Chandler has nearly limitless powers of description, whether full-dress, as in his long portraits of the Sternwoods in The Big Sleep, or in his jewel-like little pictures of any minor character: ‘a sloe-eyed lad in a blue mess jacket with bright buttons, a bright smile and a gangster mouth, handed the girls up from the taxi’, or a clerk who has a ‘washed-out blue smock, was thin on top as to hair, had fairly honest eyes and his chin would never hit a wall before he saw it’. Sometimes he tosses off a casual simile — ‘Her eyes became narrow and almost black and as shallow as enamel on a cafeteria tray’ — and sometimes contents himself with an offhand phrase: someone is ‘drunker than a legion convention’, another character is ‘a ruthless permanent’. He never fails to render vivid, almost indelible, the least members of his panoply of sexy, predatory women, cops and underworld characters.
A modern, politically correct reader will be struck by the absolute lack of political correctness in Marlowe’s world, and perhaps be startled by the embarrassingly crude ethnic and gender slurs. We have dinges and shines, dames and tramps, limp-wristed male cuties, ‘short, dirty wops’, ‘greasy sensual Jews’, and ‘almost clean’ Chinamen. The explanation for the language lies, no doubt, in verisimilitude; Marlowe and Chandler lived in a competitive, dangerous, and not overly polite post-Depression world. At best, it conveys Chandler’s relish for vernacular speech, and especially American speech, in which he found a colorful pungency absent from the polite diction of Dulwich. But it also depicts an unusually hostile city of armed people ready to pull knives or take a swing at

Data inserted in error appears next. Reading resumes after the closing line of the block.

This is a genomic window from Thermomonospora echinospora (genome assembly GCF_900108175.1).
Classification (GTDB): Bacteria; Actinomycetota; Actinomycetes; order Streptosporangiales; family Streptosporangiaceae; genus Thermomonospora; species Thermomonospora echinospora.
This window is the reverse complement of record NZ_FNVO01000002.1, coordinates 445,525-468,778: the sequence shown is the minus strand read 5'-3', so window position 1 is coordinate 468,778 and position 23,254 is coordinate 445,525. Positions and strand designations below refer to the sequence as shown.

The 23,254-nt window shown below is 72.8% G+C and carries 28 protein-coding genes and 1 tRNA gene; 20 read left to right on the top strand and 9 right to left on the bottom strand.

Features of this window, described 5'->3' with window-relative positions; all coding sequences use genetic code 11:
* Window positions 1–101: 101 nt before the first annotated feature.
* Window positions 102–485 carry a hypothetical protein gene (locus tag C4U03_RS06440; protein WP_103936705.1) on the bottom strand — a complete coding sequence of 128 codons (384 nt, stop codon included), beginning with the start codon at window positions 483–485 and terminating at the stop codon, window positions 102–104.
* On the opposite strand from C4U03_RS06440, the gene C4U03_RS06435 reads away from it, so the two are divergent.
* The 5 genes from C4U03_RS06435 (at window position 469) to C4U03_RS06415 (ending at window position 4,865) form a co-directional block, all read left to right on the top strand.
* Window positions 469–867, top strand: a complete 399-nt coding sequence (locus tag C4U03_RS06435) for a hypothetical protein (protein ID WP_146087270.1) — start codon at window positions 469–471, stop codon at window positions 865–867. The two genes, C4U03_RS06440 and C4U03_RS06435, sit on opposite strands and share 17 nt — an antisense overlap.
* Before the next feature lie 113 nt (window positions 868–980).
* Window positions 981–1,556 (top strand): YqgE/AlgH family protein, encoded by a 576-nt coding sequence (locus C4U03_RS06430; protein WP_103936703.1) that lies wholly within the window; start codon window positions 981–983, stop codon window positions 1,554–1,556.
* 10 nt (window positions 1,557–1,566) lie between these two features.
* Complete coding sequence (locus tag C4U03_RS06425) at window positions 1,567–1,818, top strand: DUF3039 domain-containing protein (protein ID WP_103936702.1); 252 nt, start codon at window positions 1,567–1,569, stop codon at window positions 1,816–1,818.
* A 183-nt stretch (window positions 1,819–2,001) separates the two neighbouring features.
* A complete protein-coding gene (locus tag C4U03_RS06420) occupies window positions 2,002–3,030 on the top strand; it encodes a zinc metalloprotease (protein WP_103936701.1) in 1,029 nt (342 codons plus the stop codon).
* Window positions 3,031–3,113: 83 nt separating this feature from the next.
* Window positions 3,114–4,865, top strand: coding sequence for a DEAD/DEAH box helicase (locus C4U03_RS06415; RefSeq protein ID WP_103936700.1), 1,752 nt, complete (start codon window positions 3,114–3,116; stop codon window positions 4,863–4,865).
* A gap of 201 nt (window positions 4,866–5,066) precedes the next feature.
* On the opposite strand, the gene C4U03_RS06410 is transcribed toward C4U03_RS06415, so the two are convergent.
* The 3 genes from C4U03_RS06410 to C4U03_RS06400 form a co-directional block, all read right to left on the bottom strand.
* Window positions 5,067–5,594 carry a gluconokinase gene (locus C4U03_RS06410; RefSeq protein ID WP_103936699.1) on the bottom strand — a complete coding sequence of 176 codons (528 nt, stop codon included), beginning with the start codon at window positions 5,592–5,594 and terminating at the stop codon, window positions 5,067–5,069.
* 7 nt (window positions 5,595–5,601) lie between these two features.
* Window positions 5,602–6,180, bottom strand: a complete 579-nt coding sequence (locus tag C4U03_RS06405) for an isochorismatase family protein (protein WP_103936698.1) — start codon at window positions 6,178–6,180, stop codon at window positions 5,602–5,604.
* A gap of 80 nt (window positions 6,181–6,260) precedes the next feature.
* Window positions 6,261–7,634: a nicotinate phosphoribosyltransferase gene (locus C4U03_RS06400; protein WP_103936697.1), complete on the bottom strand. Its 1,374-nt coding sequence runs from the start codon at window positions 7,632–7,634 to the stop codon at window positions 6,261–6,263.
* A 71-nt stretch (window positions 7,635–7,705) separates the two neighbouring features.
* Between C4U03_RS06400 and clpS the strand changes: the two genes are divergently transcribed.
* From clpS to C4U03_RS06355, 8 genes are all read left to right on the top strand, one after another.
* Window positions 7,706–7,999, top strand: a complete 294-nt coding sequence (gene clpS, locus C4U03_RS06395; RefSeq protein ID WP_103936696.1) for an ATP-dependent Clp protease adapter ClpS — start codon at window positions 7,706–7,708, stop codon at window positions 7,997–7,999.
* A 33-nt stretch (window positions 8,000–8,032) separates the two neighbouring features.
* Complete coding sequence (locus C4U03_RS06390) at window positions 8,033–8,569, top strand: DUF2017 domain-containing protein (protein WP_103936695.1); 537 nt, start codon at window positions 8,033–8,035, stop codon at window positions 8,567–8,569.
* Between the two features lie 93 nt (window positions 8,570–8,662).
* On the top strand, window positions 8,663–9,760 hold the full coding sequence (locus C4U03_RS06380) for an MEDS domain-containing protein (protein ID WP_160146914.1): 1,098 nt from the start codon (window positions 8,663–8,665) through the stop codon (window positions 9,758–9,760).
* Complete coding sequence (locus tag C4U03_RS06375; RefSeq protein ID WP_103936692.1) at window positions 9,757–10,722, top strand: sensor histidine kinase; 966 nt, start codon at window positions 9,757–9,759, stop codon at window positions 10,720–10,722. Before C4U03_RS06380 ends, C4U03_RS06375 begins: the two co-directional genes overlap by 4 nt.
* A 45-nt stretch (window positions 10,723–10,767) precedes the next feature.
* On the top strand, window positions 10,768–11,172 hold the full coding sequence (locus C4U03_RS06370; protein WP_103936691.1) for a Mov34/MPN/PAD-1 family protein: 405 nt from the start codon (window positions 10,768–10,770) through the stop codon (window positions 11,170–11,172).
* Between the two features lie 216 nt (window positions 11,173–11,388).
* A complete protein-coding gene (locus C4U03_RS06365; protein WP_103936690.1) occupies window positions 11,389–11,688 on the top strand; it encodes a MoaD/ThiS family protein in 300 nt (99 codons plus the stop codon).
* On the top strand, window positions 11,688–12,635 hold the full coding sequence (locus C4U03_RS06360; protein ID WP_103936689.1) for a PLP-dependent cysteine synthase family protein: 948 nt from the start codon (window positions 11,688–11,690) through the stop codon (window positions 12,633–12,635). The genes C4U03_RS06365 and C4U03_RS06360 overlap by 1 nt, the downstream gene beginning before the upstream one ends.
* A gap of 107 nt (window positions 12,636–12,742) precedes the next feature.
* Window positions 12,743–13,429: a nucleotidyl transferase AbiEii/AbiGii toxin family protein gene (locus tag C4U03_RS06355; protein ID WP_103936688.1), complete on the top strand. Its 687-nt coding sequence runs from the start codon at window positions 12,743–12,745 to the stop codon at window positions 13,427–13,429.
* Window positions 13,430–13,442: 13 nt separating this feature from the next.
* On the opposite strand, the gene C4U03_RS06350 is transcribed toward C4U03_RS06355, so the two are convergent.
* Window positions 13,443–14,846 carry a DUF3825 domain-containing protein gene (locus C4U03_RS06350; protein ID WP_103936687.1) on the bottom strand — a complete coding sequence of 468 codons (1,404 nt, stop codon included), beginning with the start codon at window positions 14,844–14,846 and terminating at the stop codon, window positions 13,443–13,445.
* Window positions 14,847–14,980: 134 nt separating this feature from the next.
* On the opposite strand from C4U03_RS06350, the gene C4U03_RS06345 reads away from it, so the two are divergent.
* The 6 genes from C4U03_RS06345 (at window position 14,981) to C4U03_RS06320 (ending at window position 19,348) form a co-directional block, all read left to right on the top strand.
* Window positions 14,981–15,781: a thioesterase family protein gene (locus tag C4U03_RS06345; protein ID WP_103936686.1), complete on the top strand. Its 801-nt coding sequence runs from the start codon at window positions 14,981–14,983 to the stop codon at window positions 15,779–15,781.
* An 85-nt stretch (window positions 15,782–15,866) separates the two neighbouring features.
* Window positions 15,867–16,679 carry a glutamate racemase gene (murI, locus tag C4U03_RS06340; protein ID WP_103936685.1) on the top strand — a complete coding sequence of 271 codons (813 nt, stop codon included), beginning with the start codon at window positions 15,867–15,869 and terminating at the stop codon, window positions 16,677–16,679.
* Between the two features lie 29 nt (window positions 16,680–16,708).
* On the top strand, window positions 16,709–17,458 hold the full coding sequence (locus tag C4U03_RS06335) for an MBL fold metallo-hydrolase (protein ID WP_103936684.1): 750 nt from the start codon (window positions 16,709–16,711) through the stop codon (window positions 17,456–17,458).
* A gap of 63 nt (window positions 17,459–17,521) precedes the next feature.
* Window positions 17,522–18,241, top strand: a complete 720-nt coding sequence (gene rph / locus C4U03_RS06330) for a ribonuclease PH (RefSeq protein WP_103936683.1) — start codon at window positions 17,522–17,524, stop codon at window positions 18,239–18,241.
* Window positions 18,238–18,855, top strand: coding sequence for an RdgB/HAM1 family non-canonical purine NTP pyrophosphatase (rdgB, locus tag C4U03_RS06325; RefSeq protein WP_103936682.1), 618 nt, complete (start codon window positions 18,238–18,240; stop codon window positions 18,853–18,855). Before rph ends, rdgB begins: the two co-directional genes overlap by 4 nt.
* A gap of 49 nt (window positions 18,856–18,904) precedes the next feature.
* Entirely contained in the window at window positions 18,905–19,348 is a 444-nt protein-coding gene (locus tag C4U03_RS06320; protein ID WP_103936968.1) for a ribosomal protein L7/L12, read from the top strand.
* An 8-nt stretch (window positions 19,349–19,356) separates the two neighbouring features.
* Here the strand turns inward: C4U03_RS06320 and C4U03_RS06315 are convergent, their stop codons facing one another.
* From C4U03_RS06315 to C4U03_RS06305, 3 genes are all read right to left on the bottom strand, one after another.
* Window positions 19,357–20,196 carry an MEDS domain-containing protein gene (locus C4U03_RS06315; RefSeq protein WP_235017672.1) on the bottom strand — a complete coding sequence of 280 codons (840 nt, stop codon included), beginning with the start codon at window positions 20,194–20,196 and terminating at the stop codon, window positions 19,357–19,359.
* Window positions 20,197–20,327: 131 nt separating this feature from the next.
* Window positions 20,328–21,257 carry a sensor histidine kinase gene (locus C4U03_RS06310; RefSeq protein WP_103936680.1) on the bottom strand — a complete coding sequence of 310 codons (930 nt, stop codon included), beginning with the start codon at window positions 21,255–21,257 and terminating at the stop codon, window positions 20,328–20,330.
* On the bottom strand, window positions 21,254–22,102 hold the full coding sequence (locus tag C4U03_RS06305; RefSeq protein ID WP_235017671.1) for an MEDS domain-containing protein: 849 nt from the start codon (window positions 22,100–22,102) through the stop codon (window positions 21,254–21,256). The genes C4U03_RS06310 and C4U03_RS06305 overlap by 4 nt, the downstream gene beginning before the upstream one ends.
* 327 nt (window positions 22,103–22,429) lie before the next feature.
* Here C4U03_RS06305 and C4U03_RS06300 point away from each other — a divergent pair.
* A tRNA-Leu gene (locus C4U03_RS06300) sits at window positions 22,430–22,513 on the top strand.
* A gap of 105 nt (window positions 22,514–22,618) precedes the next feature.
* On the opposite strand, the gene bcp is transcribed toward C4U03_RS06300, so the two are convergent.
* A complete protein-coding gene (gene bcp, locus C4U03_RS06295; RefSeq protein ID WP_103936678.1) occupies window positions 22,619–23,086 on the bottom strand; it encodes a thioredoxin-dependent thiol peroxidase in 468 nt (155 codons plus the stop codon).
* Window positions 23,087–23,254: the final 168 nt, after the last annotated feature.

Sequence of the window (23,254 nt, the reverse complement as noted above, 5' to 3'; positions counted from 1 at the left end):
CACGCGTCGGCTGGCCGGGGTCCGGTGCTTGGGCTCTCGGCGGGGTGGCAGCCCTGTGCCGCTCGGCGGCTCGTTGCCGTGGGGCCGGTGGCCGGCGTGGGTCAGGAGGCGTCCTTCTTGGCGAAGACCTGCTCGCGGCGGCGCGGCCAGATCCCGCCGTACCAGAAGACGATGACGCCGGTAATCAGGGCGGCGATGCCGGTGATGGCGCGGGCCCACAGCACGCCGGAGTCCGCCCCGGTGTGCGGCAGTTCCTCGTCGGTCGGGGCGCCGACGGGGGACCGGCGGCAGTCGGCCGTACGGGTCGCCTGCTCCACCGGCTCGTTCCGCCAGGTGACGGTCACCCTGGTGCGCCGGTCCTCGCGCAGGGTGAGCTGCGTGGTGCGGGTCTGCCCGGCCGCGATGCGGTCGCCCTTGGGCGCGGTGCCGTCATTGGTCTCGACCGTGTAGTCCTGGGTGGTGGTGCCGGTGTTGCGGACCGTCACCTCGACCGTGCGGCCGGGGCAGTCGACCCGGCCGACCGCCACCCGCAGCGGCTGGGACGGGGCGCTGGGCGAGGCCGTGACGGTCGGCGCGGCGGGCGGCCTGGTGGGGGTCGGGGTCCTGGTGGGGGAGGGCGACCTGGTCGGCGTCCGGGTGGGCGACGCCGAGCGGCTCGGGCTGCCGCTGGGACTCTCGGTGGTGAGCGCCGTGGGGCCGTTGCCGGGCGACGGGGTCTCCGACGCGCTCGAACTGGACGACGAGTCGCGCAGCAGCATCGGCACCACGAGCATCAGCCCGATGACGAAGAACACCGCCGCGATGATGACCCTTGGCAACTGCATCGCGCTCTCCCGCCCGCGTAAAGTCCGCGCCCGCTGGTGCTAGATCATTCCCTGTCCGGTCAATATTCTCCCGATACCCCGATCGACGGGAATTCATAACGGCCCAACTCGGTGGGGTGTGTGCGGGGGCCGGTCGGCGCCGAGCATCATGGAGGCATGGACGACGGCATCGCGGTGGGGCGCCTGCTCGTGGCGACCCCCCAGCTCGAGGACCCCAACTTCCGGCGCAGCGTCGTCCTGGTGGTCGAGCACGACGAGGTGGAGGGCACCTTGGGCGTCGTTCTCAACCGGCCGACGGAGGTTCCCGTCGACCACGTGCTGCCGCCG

Marlowe unprovoked; whether that was the reality of the time, a reflex of Chandler’s own world view, or an Englishman’s appalled perception of a tough frontier, is not always clear.
Some critics have found The High Window, Chandler’s third Marlowe novel, which he struggled to write over the next two years, a falling off from the first two. It is true that in the beginning of the book, the wisecracking Marlowe is irritatingly elliptical, the chip on his shoulder almost insurmountably present. Perhaps that was a result of Chandler’s fatigue and growing restlessness, but the effect is to intensify the reader’s impression of Marlowe’s alienation and inner despair, qualities that serve to elevate him even farther above the cohort of tough detectives from which he sprang. The plot — Marlowe is hired to find a valuable coin — is as clever as usual, and infinitely clearer, the characters as vivid, the whole somehow a little closer to normal life than were the sinister underworld figures and nymphomaniac daughters in The Big Sleep. The characters are in general more sympathetic; though the reader somehow likes the grumpy Mrs Murdock more than Marlowe does, he draws us into sharing his liking for Phillips and Mr Morningstar, two characters who will be murdered, increasing the impact for the reader of their bloody fates.
The High Window was published in 1942, and, still tired and restless, Chandler rapidly wrote The Lady in the Lake, 1943. But he was spoiling for a change, so after the publication of this fourth Marlowe novel (see volume 2), he entered a new phase of his life, working for Hollywood, where he would make more money, gather more fame, go back to drinking with the legendary self-destructiveness that marked the careers of Hammett, Fitzgerald and Faulkner in Hollywood, and write only three more novels in the nearly twenty years that remained to him.